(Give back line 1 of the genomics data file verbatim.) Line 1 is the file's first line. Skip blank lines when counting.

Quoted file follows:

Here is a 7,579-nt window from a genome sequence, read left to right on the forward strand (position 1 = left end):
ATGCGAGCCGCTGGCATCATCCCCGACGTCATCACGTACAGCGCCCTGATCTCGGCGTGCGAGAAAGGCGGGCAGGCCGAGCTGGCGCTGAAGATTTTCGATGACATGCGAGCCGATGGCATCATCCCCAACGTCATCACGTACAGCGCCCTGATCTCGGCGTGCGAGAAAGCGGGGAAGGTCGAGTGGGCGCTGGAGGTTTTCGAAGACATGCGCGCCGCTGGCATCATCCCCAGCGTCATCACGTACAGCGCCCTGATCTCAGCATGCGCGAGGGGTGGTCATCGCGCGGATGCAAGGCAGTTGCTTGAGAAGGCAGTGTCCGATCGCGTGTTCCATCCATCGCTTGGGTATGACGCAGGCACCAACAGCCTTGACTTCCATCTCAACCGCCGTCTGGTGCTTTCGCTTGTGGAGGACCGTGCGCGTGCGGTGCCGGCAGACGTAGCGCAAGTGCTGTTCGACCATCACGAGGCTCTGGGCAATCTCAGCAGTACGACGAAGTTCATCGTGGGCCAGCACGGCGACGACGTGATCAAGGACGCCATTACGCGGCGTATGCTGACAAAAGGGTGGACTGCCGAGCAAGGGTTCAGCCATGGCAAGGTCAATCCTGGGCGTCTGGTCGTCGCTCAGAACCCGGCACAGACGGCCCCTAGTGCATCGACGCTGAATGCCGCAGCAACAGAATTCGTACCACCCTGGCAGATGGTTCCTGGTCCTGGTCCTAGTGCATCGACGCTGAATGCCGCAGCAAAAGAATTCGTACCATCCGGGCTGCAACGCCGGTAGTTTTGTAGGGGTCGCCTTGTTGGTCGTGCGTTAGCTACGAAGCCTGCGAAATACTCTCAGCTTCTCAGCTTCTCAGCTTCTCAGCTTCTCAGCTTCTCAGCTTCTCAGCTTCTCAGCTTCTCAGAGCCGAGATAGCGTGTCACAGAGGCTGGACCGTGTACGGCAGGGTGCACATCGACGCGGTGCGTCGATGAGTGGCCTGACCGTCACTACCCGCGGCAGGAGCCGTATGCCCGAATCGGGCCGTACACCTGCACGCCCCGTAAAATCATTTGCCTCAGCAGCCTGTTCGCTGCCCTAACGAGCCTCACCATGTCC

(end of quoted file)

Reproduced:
Here is a 7,579-nt window from a genome sequence, read left to right on the forward strand (position 1 = left end):